Thursday, June 18, 2015
I didn't expect to see an Arctic Tern at Austinmer Beach (north of Wollongong) last Sunday. Conditions were warm and still. I watched the bird for about five minutes, recording notes of its appearance into my iPhone as I did. After consulting every field guide I own, I decided the bird was an immature Arctic. One has to be very careful when identifying terns as they have similarities. Common, White-fronted and Little Tern, which are similar in their various forms, had to be ruled out. The Arctic I saw had a clear white rump and tail, black edges to the forked tail, a cap that started above the eye and stretched behind the eye, white lores, smokey black-grey on the shoulders and black wingtips. It also plunged into the water after food (not all terns do this). After consulting with Alan Morris, a man who keeps NSW bird records, I found Arctic Terns are only spotted about three times a year along the NSW coast. So, a real rarity. And a tick. My Aussie bird tally now stands at 536 species. LJ, June 18 2015.
Sunday, June 7, 2015
Peaceful Dove (I was a little surprised to see this on two occasions - hopefully not an aviary escapee), Yellow Thornbill (I can't believe it took me years to come across this species in town considering they're so bloody common in NSW), Pacific Swift (with White-throated Needletails; the only time I've spotted one in NSW) and Feral Pigeon (the only other place in The Southern Highlands I've seen them is at Moss Vale) now bring the bird tally to 179. LJ, June 7 2015.
Thursday, June 4, 2015
I'm leading Winterfest's Birding for Beginners bash again. Sunday June 28. Meet 8:30 at Ferndale Reserve. It's a free thing, but bookings are to be made with fellow birder John Shepherd on 4883 7301. We'll be checking out Bundanoon's Sewage Treatment Plant (seriously, who'd want to miss that?!), Ferndale's swamp, paddocks near Morton National Park and mighty Morton National Park itself. I'll be teaching people how to identify birds by look and call (the latter is vital), how best to use binoculars, where exactly to find particular species, which Australian field guides are best and other odds and ends. I'm bringing almost 30 years of birding experience with me. We should see a few cool species including Scarlet Robin, Wedge-tailed Eagle, Bassian Thrush and Red-browed Treecreeper. Superb Lyrebirds will be calling madly! I hope you can make it. We'll finish up about midday. Dress for cold weather - it's been hovering around zero most mornings of late. LJ, early June 2015.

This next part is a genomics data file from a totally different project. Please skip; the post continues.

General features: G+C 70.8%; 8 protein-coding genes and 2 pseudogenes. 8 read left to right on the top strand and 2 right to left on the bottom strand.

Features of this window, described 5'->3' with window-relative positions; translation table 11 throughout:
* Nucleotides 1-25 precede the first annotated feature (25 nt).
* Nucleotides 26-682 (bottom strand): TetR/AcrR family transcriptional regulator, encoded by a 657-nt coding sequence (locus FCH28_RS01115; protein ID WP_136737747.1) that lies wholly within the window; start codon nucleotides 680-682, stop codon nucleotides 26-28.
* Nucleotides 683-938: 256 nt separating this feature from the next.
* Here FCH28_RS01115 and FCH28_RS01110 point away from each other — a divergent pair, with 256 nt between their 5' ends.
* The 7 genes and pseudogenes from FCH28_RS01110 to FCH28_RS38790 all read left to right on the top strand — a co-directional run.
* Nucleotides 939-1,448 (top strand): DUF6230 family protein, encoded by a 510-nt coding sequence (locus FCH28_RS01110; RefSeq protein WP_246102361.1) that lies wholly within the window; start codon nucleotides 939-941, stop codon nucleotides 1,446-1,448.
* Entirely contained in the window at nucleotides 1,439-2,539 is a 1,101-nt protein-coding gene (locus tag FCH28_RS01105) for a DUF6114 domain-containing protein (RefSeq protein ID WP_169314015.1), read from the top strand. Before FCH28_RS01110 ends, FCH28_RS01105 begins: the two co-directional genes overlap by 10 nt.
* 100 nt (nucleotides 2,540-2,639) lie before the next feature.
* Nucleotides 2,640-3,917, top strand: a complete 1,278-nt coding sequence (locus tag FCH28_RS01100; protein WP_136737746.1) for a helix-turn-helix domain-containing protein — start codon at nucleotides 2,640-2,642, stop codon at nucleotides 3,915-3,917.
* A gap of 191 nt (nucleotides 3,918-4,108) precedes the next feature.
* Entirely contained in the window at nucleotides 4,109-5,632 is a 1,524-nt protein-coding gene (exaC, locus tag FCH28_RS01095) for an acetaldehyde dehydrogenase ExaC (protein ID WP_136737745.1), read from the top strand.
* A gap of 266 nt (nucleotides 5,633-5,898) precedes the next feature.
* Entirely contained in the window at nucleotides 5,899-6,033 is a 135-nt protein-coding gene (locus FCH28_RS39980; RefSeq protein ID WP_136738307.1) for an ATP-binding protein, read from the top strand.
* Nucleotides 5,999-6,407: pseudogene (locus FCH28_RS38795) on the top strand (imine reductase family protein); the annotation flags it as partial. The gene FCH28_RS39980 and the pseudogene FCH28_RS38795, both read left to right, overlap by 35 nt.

Saturday, April 25, 2015
When at boot camp with Bundanoon's Sharp Fitness early this morning, I almost annihilated a Common Jezabel. It was sitting on the concrete path by Bundanoon Oval. I carefully picked it up and placed it on a patch of grass so my fellow boot campers and I wouldn't kill it while jogging. Common Jezabels are eye-catching things. Not sure how common they are. I'd not seen one before in Bundanoon. LJ, Anzac Day 2015.
Thursday, April 23, 2015
It's been a while between entries. Apologies. Although I've been out in the field sporadically since my last post, there haven't been a hell of a lot of noteworthy sightings. Just before the endless storms that have wreaked havoc along the eastern seaboard over the last few days (my heart goes out to those who have lost loved ones or lost their homes), I was fortunate to come across a family of Euros or Eastern Wallaroos near Santi Forest Monastery in Bundy. At first glance I thought I had Eastern Grey Kangaroos with a Swamp Wallaby. On closer inspection I realised I was seeing a male Euro with 2 females and a joey. The male was stocky/bulky, with coarse deep brown-grey fur. The slight white cheek streaks were another distinguishing feature. Though widespread in NSW, I've not seen Common Wallaroos in The Southern Highlands before. I was buzzing for a few hours after seeing them. LJ, April 23 2015.
Monday, January 19, 2015
Last Wednesday morning, in flawless weather, I drove for about 1hr and 40 mins to Lake Wollumboula on the south coast, so as to tick the White-rumped Sandpiper that turned up in early January, a little further north. It was discovered by Nigel Jackett. A most amazing find. Big ups to him for unearthing the little bird, a wader hard to distinguish from other brown/grey little waders. The WRS should've been in North or South America, not on the east coast of Australia. This is only the 6th or 7th time one has been seen in this country. After a bit of time (when a westerly was battering the dunes and lake), the WRS was pointed out to me by another birder who'd visited from Dubbo (thanks, mate). I was stoked to see the WRS, even though it was drab, unassuming. The bird fed frantically among Red-necked Stints and Sharp-tailed Sandpipers, probing all of its bill into the lake shore as if a dowitcher. Great and Red Knots, Lesser Sand Plovers, Bar-tailed Godwits and a Broad-billed Sandpiper were the other migratory waders present. I was glad to pick out a single Fairy Tern roosting with a mass of Little Terns (the latter are gorgeous things, almost angel-like). So, three ticks for me - the WRS, a Broad-billed Sandpiper and a Fairy Tern. It's been a while since I've ticked 3 new birds in one day. My Australian bird list now stands at 535 species. LJ, January 19, 2015.